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Welcome to the St. Andrew's Parish Chapter

The St. Andrew's Parish Chapter Daughters of the American Revolution was organized on January 26, 1956 and confirmed on February 10, 1956.

The name St. Andrew's Parish Chapter was chosen by the Organizing Regent. St. Andrew's Parish was the name of one of the original parishes into which the Royal Province of Georgia was divided in 1758, and this parish included the town and district of Darien. The name held particuular significance to the Scottish Highlanders who settled Darien as it was the name of their patron saint in Scotland. This parish was an important area during the Revolution in that it bore and bred many brave soldiers whose names have gone down in history proclaiming their loyalty to the cause. In naming the Chapter, Margaret Hopkins, Organizing Regent, hoped to establish a living memorial to keep ever fresh the noble deeds of the past and faith in the future.

Within a year's time the Chapter received the State Award and the National Award for the largest increase in membership. The Chapter, along with the Georgia Historical Society, gave 28 bronze markers for points of historical interest in McIntosh County in March 1958.

All known Revolutionary soldiers' graves have been located and marked over the years. The Chapter received an award for organizing "Junior American Citizens," the first in Georgia. It gave financial assistance toward the restoration of Fort King George. It supported and assisted the Bicentennial Committee of Darien and McIntosh County in restoring historic city squares in Darien and the Troup Family Cemetery located with the county. A pewter tavern pitcher with the seal of England dated 1700-1720 and four pewter bowls were given as a Chapter gift to the Georgia Room in the NSDAR Museum in Washington, DC.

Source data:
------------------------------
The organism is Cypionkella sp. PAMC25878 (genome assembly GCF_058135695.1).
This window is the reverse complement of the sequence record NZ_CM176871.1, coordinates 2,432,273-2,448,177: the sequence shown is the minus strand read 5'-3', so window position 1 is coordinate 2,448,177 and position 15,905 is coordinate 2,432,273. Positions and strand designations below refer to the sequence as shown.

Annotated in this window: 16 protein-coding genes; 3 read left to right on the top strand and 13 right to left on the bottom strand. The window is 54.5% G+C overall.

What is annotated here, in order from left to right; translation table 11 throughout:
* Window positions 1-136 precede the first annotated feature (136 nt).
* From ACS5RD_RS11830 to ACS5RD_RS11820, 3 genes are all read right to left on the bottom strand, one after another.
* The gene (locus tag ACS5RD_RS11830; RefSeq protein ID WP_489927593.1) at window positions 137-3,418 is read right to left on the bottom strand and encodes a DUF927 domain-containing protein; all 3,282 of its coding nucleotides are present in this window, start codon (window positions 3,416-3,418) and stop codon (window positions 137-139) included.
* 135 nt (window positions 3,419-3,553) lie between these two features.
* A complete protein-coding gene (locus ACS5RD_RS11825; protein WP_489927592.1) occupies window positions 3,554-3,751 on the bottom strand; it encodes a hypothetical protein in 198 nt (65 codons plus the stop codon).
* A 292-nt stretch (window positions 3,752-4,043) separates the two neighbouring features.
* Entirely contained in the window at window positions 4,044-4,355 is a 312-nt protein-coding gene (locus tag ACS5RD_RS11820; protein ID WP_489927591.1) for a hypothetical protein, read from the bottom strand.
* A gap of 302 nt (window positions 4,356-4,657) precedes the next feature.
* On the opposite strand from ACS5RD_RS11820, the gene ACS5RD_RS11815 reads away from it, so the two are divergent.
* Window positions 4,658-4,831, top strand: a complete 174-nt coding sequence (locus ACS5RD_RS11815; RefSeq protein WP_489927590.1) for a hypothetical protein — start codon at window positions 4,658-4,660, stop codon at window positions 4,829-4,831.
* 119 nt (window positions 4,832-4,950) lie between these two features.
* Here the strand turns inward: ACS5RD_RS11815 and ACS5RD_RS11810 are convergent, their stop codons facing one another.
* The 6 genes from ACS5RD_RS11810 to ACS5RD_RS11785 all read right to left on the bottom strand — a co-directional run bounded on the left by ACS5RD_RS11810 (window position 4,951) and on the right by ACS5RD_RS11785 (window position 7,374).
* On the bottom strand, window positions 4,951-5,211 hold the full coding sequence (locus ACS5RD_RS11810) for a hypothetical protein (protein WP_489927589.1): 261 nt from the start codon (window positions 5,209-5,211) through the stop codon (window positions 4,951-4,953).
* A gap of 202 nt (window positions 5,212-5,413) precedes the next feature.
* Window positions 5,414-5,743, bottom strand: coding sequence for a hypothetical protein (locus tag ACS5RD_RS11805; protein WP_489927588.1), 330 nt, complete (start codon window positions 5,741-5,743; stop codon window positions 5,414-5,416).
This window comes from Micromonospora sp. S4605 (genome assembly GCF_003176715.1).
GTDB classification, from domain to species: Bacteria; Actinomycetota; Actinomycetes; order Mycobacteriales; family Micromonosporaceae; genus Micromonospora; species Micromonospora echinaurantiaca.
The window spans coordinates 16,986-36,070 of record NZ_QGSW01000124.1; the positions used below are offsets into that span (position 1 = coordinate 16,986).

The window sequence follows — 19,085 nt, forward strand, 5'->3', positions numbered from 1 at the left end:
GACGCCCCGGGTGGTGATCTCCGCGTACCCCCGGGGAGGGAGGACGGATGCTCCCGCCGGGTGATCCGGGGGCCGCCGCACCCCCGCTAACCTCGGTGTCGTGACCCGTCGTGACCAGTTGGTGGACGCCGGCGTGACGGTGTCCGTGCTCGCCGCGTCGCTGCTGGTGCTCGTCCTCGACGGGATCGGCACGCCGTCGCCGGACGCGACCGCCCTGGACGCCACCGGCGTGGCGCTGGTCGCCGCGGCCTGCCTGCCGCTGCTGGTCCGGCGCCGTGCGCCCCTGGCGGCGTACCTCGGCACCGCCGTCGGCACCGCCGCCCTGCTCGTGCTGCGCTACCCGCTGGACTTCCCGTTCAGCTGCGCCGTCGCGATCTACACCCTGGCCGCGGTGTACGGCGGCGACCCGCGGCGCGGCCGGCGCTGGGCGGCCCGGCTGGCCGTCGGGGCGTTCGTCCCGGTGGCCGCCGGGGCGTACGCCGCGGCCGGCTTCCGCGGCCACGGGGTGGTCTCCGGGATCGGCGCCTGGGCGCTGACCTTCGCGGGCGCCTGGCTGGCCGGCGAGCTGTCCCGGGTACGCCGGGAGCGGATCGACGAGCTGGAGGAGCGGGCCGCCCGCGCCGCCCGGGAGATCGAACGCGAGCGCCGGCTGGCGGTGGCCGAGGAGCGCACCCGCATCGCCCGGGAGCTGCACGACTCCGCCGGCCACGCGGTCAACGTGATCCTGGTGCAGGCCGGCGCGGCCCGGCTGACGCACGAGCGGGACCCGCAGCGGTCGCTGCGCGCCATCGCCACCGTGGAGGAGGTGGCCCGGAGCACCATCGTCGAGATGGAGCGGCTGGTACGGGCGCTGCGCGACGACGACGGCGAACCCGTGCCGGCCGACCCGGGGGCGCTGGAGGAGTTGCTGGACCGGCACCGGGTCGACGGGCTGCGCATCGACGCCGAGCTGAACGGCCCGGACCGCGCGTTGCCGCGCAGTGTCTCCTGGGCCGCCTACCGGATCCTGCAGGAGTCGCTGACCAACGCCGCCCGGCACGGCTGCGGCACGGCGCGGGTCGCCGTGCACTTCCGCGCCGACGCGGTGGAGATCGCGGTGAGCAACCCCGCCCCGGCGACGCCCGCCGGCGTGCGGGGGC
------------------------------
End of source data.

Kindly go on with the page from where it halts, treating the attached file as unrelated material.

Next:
The Chapter compiled its history for inclusion in the printing of the State Society's History 1899-1981.

The Chapter has grown over the years. The Chapter has awarded three Conservation medals. One in 1991 to Emmie Minor for her Wildlife Rehabilitation efforts, one in 1998 to Don and Doris Cohrs for their ourstanding work in the field of ornithology, and one in 2002 to William (Bill) Merriman for his work with the Nature Conservancy to increase public awareness of the threats facing the gopher tortoise in Georgia. The prestigious DAR History Award Medal was awarded to Chapter nominee, Buddy Sullivan, noted author and county historian, on February 20, 2000.

As a Chapter, we continue to promote the objectives of the National Society Daughters of the American Revolution; historic preservation, promotion of education, and patriotic endeavor. St. Andrew's Parish Chapter.